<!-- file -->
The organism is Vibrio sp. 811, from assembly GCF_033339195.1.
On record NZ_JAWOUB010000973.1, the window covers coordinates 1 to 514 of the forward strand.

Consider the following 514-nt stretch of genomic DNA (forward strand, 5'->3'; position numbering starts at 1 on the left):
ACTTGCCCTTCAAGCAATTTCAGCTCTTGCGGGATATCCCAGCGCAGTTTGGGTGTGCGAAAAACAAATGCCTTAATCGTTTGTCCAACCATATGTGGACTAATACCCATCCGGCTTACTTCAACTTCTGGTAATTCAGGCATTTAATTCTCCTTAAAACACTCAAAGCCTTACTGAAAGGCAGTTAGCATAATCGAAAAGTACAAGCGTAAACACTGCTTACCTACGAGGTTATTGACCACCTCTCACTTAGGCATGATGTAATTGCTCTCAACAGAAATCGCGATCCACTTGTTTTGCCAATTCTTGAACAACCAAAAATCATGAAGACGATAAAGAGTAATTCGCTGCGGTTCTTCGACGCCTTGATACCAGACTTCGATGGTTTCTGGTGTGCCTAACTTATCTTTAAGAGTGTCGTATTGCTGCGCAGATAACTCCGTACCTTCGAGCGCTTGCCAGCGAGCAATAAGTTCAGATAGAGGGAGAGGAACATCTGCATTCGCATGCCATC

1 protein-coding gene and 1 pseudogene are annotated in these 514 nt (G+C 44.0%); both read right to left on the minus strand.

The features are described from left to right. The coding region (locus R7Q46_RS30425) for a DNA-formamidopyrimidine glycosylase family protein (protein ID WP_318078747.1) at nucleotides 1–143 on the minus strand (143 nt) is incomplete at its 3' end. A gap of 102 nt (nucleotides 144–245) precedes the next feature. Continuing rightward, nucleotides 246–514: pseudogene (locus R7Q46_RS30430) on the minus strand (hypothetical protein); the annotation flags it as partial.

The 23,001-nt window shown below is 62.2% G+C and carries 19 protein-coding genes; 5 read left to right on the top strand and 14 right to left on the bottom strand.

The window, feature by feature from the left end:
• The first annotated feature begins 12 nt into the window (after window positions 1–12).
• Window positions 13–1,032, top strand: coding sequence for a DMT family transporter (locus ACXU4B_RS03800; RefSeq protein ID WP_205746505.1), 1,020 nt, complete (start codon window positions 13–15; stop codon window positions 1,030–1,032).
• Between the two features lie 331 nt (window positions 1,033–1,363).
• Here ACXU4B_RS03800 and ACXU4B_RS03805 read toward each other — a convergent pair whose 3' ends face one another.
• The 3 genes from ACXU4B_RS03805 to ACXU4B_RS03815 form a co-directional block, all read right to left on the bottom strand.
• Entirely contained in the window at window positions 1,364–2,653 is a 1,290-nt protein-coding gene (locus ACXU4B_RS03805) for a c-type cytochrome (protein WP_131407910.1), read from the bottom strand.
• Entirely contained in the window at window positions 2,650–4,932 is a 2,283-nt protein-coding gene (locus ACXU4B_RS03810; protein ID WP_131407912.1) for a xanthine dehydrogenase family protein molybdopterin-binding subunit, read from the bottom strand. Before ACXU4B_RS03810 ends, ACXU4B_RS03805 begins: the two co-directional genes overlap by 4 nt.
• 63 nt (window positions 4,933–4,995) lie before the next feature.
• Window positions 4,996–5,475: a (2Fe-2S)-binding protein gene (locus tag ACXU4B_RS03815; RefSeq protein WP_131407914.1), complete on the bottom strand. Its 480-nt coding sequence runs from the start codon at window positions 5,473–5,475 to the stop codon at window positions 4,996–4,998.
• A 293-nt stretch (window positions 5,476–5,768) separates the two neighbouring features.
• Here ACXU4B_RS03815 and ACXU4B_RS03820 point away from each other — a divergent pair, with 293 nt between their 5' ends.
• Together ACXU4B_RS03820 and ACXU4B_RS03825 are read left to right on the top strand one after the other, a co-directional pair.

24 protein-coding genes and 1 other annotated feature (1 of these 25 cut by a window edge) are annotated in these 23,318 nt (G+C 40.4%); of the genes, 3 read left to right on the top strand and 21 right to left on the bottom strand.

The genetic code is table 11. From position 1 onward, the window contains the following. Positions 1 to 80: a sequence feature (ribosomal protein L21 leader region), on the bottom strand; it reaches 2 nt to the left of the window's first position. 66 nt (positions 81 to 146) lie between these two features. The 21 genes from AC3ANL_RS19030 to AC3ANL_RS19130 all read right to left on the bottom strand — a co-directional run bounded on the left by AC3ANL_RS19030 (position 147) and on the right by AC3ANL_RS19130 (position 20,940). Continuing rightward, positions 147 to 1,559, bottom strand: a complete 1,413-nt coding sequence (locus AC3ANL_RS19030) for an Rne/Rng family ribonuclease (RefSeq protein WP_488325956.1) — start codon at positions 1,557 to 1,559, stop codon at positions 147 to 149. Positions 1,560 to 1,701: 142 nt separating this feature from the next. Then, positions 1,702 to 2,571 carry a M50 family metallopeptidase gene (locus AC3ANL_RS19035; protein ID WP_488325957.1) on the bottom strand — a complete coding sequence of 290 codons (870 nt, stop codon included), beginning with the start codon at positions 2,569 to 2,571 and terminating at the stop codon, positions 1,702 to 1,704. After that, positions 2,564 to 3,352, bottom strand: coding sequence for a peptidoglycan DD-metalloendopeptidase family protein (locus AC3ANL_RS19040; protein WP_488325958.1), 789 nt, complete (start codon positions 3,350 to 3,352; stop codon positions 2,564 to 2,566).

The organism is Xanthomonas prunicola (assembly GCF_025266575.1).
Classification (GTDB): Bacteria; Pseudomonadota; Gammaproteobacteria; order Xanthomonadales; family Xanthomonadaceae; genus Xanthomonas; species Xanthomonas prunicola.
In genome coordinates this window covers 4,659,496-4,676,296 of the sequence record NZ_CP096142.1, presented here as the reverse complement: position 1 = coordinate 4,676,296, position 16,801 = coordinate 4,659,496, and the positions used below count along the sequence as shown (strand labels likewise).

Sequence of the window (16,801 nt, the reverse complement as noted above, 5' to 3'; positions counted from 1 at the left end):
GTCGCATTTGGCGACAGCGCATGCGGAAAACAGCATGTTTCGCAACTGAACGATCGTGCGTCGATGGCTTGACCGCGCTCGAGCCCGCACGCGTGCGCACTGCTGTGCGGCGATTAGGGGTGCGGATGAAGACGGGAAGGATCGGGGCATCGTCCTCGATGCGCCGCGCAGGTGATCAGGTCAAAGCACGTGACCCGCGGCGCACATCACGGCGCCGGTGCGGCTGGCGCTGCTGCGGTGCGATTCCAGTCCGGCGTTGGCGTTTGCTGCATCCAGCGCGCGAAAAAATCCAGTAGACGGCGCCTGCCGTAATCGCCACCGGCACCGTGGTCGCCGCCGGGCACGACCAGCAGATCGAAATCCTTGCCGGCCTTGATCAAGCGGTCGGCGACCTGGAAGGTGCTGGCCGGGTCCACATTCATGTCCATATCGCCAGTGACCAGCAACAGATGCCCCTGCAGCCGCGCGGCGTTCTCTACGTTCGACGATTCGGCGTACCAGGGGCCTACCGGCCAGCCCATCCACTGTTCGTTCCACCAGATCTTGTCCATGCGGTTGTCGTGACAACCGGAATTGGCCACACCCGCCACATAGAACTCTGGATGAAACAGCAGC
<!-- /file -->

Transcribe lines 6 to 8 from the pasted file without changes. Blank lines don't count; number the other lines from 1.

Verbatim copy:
The features are described from left to right. The coding region (locus R7Q46_RS30425) for a DNA-formamidopyrimidine glycosylase family protein (protein ID WP_318078747.1) at nucleotides 1–143 on the minus strand (143 nt) is incomplete at its 3' end. A gap of 102 nt (nucleotides 144–245) precedes the next feature. Continuing rightward, nucleotides 246–514: pseudogene (locus R7Q46_RS30430) on the minus strand (hypothetical protein); the annotation flags it as partial.

The 23,001-nt window shown below is 62.2% G+C and carries 19 protein-coding genes; 5 read left to right on the top strand and 14 right to left on the bottom strand.

The window, feature by feature from the left end: